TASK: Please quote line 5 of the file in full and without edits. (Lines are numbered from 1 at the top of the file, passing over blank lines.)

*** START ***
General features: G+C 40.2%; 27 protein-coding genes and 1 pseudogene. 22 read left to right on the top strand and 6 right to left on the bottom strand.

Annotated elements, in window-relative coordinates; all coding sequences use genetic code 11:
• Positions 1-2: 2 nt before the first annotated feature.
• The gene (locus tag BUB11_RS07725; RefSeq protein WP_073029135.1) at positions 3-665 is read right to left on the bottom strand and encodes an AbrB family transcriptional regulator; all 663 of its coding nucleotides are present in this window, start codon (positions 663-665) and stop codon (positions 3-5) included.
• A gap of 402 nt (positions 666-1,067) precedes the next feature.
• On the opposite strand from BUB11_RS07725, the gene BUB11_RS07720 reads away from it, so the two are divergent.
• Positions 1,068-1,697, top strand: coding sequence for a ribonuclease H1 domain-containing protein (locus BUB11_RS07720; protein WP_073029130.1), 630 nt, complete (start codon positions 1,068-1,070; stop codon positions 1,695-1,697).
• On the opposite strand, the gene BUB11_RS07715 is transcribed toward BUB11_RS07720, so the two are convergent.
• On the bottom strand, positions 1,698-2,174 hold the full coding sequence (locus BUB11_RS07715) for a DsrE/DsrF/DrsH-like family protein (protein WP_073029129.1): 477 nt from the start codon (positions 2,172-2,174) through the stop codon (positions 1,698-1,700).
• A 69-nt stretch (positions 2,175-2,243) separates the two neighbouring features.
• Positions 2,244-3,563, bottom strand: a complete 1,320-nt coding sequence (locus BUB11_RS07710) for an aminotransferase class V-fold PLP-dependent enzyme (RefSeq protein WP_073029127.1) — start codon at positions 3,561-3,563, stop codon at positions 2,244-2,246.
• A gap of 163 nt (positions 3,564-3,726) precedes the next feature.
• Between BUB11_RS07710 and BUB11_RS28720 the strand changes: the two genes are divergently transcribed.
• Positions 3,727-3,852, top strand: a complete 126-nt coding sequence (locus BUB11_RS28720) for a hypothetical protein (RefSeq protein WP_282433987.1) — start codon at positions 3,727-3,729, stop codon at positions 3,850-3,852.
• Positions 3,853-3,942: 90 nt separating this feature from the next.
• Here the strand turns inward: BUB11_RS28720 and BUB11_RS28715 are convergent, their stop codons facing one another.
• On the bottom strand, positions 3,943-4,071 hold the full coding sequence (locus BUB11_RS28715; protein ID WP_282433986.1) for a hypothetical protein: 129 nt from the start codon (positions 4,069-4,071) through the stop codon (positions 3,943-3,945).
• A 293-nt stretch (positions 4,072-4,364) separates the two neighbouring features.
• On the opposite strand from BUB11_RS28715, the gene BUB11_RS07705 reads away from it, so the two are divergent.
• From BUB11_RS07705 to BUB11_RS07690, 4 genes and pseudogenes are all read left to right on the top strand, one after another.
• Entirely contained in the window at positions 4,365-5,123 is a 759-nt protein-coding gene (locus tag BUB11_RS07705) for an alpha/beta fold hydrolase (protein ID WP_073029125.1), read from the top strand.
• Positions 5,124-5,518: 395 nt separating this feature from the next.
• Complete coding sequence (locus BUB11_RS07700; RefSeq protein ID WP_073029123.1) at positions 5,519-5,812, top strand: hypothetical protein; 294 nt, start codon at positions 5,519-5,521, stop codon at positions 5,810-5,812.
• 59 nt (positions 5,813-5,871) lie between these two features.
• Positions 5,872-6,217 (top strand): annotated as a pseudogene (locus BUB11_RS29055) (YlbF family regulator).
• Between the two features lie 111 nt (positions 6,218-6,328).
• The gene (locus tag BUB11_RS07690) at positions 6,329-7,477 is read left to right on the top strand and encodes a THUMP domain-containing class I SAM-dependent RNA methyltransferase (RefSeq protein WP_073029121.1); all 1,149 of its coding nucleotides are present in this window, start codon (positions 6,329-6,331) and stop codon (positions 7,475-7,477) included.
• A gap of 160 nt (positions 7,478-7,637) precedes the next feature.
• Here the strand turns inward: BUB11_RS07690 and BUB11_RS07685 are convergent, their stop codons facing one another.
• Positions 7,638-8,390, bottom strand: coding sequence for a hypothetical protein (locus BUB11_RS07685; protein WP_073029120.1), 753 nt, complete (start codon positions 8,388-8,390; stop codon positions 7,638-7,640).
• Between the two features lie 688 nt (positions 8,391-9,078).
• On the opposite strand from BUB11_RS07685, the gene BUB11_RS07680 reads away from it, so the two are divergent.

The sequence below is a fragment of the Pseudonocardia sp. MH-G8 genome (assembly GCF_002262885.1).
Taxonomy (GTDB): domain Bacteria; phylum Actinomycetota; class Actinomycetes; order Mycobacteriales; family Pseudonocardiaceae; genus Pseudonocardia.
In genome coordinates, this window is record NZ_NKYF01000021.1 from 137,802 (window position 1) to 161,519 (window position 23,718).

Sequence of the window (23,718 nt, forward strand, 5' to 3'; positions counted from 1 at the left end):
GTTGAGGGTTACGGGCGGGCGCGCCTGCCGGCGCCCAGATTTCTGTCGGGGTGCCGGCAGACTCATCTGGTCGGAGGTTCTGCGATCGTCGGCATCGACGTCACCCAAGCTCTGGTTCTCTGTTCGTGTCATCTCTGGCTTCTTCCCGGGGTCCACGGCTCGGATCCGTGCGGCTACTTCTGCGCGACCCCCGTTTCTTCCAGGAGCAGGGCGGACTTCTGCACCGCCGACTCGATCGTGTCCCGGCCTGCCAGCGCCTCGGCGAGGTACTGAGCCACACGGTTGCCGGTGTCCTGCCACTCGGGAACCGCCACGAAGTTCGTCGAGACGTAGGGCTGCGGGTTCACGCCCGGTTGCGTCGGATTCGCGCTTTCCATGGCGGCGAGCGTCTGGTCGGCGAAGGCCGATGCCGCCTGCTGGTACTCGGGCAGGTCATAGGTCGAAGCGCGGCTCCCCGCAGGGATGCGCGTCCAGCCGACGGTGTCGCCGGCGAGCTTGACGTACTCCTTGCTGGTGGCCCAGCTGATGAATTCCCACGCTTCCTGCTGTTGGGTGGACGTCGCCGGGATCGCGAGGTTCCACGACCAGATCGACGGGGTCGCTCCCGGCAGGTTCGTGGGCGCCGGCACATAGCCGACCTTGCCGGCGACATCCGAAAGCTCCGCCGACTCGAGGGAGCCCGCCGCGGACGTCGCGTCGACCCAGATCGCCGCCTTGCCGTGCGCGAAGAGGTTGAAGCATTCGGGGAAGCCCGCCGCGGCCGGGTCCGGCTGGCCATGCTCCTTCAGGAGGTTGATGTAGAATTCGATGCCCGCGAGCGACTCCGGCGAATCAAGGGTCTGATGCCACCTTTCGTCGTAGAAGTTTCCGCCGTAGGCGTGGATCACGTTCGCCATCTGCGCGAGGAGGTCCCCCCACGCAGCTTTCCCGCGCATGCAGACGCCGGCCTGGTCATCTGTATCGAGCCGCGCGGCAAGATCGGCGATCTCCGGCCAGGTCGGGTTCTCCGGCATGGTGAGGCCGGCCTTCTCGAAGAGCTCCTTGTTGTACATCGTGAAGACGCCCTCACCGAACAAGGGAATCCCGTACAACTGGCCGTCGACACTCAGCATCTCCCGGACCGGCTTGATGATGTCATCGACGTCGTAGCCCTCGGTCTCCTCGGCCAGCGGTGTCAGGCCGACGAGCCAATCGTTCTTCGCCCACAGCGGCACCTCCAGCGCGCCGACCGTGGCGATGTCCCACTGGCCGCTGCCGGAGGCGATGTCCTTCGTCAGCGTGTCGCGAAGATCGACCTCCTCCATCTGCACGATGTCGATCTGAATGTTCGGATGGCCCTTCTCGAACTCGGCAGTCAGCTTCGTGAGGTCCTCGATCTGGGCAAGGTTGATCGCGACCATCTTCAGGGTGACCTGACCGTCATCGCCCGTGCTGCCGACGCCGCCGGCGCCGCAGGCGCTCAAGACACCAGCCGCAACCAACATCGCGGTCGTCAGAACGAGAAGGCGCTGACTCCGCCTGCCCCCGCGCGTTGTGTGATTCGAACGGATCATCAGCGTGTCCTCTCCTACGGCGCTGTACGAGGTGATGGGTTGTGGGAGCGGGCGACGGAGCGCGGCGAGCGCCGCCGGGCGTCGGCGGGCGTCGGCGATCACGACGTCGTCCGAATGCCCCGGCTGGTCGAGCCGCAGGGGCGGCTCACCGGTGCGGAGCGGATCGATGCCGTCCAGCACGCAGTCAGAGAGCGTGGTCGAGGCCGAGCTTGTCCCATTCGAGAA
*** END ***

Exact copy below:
• A gap of 402 nt (positions 666-1,067) precedes the next feature.